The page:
Suspected thieves, found in possession of school bus full of bikes, quickly released

"These are not the bikes you're looking for. He can go about his business. Move along."

In the course of carrying out that arrest, police additionally seized a small school bus that was filled with bicycles; they believe the bus to be a mobile "chop shop" where stolen bicycles are reconstructed for sale. [...]

One of the three men was booked for grand theft, possession of stolen property, and conspiracy. The other two were booked for possession of stolen property and conspiracy.

And yet, despite being in possession of a stolen motor vehicle and the eye-catching yellow bus full of bikes, all of them were free within 48 hours and their charges were dismissed.

Banner police work there, SFPD. Really top notch.

Previously, previously, previously, previously, previously, previously, previously.

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Great bike lights

I've been using these bike lights for a bit over a year and I highly recommend them -- primarily because they are really not kidding about the anti-theft guarantee! Since I live in San Francisco, where we can't have nice things, they've now sent me three replacement lights for free, so that has definitely been money well spent.

Fortified Bicycle Aviator & Afterburner

These lightweight aluminum lights lock to your handlebars and seat post with custom security bolts, and are guaranteed to last forever - If they're ever stolen, broken or water damaged, Fortified will replace 'em! Swap batteries on the go with removable, rechargeable USB batteries. 150 lumens in the front perfectly illuminates city streets, while 30 lumens in the rear keeps drivers alert. If you're looking to fully illuminate the darkest suburban paths and urban alleyways, try the Boost version with 300 lumens in the front and 60 lumens in the rear to keep drivers at a distance.

They're relatively difficult to steal... The screws are pentalobe with a post: obscure but not unheard of. After the first theft, I "fixed" that by filling up the screw head with superglue. The most recent crackhead managed to steal half of the light, which isn't really going to work out so well for them.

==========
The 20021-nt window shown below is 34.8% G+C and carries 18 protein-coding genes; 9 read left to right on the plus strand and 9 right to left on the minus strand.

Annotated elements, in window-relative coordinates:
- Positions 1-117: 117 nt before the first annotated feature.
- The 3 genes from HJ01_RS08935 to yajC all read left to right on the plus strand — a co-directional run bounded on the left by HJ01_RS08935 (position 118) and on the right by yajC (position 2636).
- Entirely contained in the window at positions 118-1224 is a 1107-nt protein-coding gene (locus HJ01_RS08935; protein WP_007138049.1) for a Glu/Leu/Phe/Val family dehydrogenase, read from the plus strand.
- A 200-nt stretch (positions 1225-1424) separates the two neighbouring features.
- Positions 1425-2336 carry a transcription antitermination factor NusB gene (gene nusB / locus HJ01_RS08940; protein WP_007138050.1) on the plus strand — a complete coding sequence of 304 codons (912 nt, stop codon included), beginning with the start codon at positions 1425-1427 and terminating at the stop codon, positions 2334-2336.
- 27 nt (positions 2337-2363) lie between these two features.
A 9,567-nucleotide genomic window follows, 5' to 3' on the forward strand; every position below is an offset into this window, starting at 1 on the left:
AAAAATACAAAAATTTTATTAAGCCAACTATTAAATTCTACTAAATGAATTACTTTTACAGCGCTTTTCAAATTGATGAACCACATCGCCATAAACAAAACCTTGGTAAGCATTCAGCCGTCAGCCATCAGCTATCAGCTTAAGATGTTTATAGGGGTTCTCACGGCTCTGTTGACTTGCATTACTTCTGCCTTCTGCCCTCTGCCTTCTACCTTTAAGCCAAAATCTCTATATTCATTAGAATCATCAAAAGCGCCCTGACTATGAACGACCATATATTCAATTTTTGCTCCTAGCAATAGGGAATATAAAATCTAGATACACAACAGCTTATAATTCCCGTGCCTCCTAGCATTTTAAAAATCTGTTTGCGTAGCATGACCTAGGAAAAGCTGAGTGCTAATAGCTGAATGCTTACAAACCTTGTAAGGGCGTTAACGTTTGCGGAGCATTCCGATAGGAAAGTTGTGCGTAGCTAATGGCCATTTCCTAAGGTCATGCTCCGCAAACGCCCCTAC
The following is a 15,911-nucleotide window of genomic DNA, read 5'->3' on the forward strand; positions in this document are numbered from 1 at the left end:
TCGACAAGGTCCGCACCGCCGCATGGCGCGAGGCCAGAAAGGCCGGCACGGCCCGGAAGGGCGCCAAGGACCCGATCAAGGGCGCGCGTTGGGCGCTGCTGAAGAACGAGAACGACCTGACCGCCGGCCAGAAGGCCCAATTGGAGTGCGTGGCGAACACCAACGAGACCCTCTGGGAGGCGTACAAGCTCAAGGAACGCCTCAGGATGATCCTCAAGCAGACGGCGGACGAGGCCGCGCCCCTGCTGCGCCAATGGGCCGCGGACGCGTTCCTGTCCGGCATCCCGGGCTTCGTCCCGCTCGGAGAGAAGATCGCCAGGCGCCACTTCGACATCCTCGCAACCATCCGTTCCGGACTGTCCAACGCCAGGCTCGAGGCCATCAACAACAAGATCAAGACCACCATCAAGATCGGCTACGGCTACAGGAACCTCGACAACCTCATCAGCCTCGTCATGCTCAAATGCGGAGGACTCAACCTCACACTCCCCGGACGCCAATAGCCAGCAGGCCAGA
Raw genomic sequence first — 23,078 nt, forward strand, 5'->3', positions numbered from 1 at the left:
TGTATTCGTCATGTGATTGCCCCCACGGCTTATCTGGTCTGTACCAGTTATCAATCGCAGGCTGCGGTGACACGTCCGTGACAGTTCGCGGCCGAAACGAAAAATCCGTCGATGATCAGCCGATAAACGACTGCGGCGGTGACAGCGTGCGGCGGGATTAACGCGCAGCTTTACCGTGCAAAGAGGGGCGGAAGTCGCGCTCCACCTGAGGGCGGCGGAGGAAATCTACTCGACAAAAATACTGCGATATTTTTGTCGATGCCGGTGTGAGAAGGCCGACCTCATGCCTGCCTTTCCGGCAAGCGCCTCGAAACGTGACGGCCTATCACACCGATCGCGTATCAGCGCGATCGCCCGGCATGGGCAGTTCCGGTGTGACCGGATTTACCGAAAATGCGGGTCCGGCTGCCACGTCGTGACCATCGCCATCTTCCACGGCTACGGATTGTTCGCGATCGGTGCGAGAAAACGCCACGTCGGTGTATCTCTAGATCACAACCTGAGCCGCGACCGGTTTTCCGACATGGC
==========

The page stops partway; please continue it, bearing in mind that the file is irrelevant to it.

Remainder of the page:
They're bright and the batteries last a pretty long time. My only real complaint is that they turn on with a single tap, so often passing strangers using the same bike rack as me manage to turn them on accidentally, and I regularly come out to discover a dead battery.

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the collected jwz bicycle wisdom

I posted most of this as a comment in someone else's LJ who was thinking of buying a bike, but perhaps it is of more general interest.

I've been using a bike as my exclusive transportation in SF for about ten years. I've always ridden, but that's when I stopped driving a car except under extreme duress.

Here's how to begin your adventure as a commuter-bicyclist in San Francisco:

  1. Never take bike advice from anyone who owns bike shorts, clip shoes, a messenger bag, or a fixie. That's like taking car advice from someone who enjoys rebuilding carburetors.

    (Update: If you are this person, you need not reply with your indignant "corrections". You are not the person to whom this advice is addressed.)